• 24:07 – 28:40 Assessing the anatomy to determine treatment – Prof Stuart Mackay
    • 28:40 – 41:03 – Using physiology to determine treatment – Dr Brad Edwards
    • 41:03 – 43:15 Incorporating personal preference in to treatment choices
    • 43:15 –  43:50 More information on how to treat sleep apnea
  • 43:50 – 34:00 Pick of the month:
    • 43:50 – 45:56 David – Using architecture, design and materials to make a bedroom sanctuary
    • 45:56 – 47:48 Moira – Blue light and effect on sleep in athletes
  • 47:48 – 49:49 What’s coming up in sleep?

Next episode: Oct 2nd – Sleep in special needs children 

Links mentioned in the podcast: Presenters: Guest interviews:

Prof Stuart Mackay completed his medical degree at the University of NSW in 1998, graduating with honours. His Fellowship in Otolaryngology and Head and Neck Surgery was completed in 2006. In 2007 he completed a Fellowship in Airway Reconstruction Surgery for Snoring and Obstructive Sleep Apnoea. In 2008 Prof MacKay started the Illawarra Multidisciplinary Sleep Apnoea Team Meeting and acts as the Chair, holding monthly patient reviews with various other specialists and allied health staff. He also has been an invited speaker and chair of Snoring and Sleep Apnoea Panels nationally and internationally. Stuart is actively involved in teaching as both Professor and Examiner at the University of Wollongong Medical School and is a member of the Australasian Sleep Association and its clinical committee. Stuart practices in Wollongong at Illawarra ENT.

Dr Brad Edwards completed his PhD in respiratory physiology at Monash University in 2009. Following his PhD, Dr. Edwards pursued post-doctoral studies at Harvard Medical School (Boston, USA) focused on understanding the pathogenesis of obstructive sleep apnoea (OSA). During his postdoctoral studies at Harvard, he assisted in the development of the technique to ‘phenotype’ the underlying causes of OSA and has also been the project leader on several studies that have tested novel therapies targeting these individual phenotypic traits as a potential treatment alternatives. Dr. Edwards has now returned to Monash University as a Senior Research Fellow where he aims to expand his team and respiratory physiology/sleep medicine research program.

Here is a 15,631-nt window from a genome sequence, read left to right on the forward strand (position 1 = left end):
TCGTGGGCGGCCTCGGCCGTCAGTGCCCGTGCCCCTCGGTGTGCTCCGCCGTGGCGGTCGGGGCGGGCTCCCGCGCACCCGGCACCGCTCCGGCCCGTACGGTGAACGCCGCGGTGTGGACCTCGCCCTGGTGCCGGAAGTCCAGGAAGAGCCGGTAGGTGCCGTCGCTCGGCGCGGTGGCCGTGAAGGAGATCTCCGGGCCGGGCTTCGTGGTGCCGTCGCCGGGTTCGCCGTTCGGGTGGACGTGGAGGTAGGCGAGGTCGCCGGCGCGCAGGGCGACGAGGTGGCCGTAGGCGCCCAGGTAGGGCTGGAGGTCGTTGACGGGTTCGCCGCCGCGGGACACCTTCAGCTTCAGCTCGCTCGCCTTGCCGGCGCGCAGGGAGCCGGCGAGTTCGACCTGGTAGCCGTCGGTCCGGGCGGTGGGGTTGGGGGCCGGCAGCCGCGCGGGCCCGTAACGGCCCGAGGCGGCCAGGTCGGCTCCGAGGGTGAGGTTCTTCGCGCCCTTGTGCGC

Regular hosts:

Dr Moira Junge is a health psychologist working in the sleep field, who has considerable experience working with people with sleeping difficulties in a multidisciplinary practice using a team-based approach. Moira has consulted at Melbourne Sleep Disorders Centre since 2008, and is actively involved with the Australasian Sleep Association (ASA). She has presented numerous workshops for psychologists wanting to learn more about sleep disorders, and is involved with Monash University with teaching and supervision commitments, as well as clinical involvement with the Monash University Healthy Sleep Clinic. She is one of the clinic directors at Yarraville Health Group which was established in 1998. In addition to her expertise in sleep disorders, her other areas of interest and expertise include smoking cessation, psychological adjustment to chronic illness, and grief and loss issues.

Dr David Cunnington is a sleep physician and director of Melbourne Sleep Disorders Centre, and co-founder and contributor to SleepHub. David trained in sleep medicine both in Australia and in the United States, at Harvard Medical School, and is certified as both an International Sleep Medicine Specialist and International Behavioural Sleep Medicine Specialist. David’s clinical practice covers all areas of sleep medicine and he is actively involved in training health professionals in sleep. David is a regular media commentator on sleep, both in traditional media and social media, and blogs for the Huffington Post on sleep. David’s recent research has been in the area of non-drug, psychologically-based treatments such as cognitive behavioral therapy and mindfulness in managing insomnia, restless legs syndrome and other sleep disorders.

Connect with David on Twitter or Facebook.

Need more information about how you can sleep better?

At Sleephub we understand the struggle people endure with sleeping problems which is why we have created a comprehensive FAQs page with information for those seeking information about sleep disorders and potential solutions.

Check our resources or take our Sleep Wellness Quiz for a free assessment of elements that may be keeping you from a good night’s sleep.